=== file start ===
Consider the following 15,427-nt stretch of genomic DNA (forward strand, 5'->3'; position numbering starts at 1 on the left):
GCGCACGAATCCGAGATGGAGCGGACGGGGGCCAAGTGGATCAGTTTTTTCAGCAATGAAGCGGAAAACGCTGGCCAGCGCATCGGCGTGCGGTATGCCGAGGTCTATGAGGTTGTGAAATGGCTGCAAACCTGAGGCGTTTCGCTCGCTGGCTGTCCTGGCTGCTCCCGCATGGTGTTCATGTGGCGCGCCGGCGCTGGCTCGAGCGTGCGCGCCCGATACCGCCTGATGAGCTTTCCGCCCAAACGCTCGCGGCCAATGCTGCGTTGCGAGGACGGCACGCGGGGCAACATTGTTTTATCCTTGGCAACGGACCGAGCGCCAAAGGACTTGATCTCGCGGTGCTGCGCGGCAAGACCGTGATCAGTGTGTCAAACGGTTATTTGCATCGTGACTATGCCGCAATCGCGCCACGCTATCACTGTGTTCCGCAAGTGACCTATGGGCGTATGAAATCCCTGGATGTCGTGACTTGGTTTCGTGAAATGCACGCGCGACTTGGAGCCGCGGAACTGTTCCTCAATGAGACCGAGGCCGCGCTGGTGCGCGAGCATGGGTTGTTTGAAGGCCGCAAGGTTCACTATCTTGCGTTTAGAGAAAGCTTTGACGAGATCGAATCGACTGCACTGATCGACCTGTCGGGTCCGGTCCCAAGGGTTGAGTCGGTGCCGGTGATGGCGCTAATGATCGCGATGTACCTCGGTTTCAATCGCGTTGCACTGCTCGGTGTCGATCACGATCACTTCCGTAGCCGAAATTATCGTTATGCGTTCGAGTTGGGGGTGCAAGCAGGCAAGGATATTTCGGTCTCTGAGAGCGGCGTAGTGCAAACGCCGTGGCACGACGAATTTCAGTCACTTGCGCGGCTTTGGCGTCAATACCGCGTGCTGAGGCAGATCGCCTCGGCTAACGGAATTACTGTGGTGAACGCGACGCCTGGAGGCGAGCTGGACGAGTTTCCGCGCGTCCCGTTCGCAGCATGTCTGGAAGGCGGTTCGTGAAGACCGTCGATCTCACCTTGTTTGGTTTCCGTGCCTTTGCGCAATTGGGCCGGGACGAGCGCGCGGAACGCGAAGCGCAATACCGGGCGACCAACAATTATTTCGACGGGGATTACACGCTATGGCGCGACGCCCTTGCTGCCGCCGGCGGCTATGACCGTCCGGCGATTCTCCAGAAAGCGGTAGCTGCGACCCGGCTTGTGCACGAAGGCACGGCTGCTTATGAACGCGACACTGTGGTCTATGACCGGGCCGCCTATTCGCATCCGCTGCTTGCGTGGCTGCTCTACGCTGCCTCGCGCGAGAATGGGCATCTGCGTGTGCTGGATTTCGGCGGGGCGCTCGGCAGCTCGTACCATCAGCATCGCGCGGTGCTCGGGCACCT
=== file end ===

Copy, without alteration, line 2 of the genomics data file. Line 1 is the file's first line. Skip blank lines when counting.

GCGCACGAATCCGAGATGGAGCGGACGGGGGCCAAGTGGATCAGTTTTTTCAGCAATGAAGCGGAAAACGCTGGCCAGCGCATCGGCGTGCGGTATGCCGAGGTCTATGAGGTTGTGAAATGGCTGCAAACCTGAGGCGTTTCGCTCGCTGGCTGTCCTGGCTGCTCCCGCATGGTGTTCATGTGGCGCGCCGGCGCTGGCTCGAGCGTGCGCGCCCGATACCGCCTGATGAGCTTTCCGCCCAAACGCTCGCGGCCAATGCTGCGTTGCGAGGACGGCACGCGGGGCAACATTGTTTTATCCTTGGCAACGGACCGAGCGCCAAAGGACTTGATCTCGCGGTGCTGCGCGGCAAGACCGTGATCAGTGTGTCAAACGGTTATTTGCATCGTGACTATGCCGCAATCGCGCCACGCTATCACTGTGTTCCGCAAGTGACCTATGGGCGTATGAAATCCCTGGATGTCGTGACTTGGTTTCGTGAAATGCACGCGCGACTTGGAGCCGCGGAACTGTTCCTCAATGAGACCGAGGCCGCGCTGGTGCGCGAGCATGGGTTGTTTGAAGGCCGCAAGGTTCACTATCTTGCGTTTAGAGAAAGCTTTGACGAGATCGAATCGACTGCACTGATCGACCTGTCGGGTCCGGTCCCAAGGGTTGAGTCGGTGCCGGTGATGGCGCTAATGATCGCGATGTACCTCGGTTTCAATCGCGTTGCACTGCTCGGTGTCGATCACGATCACTTCCGTAGCCGAAATTATCGTTATGCGTTCGAGTTGGGGGTGCAAGCAGGCAAGGATATTTCGGTCTCTGAGAGCGGCGTAGTGCAAACGCCGTGGCACGACGAATTTCAGTCACTTGCGCGGCTTTGGCGTCAATACCGCGTGCTGAGGCAGATCGCCTCGGCTAACGGAATTACTGTGGTGAACGCGACGCCTGGAGGCGAGCTGGACGAGTTTCCGCGCGTCCCGTTCGCAGCATGTCTGGAAGGCGGTTCGTGAAGACCGTCGATCTCACCTTGTTTGGTTTCCGTGCCTTTGCGCAATTGGGCCGGGACGAGCGCGCGGAACGCGAAGCGCAATACCGGGCGACCAACAATTATTTCGACGGGGATTACACGCTATGGCGCGACGCCCTTGCTGCCGCCGGCGGCTATGACCGTCCGGCGATTCTCCAGAAAGCGGTAGCTGCGACCCGGCTTGTGCACGAAGGCACGGCTGCTTATGAACGCGACACTGTGGTCTATGACCGGGCCGCCTATTCGCATCCGCTGCTTGCGTGGCTGCTCTACGCTGCCTCGCGCGAGAATGGGCATCTGCGTGTGCTGGATTTCGGCGGGGCGCTCGGCAGCTCGTACCATCAGCATCGCGCGGTGCTCGGGCACCT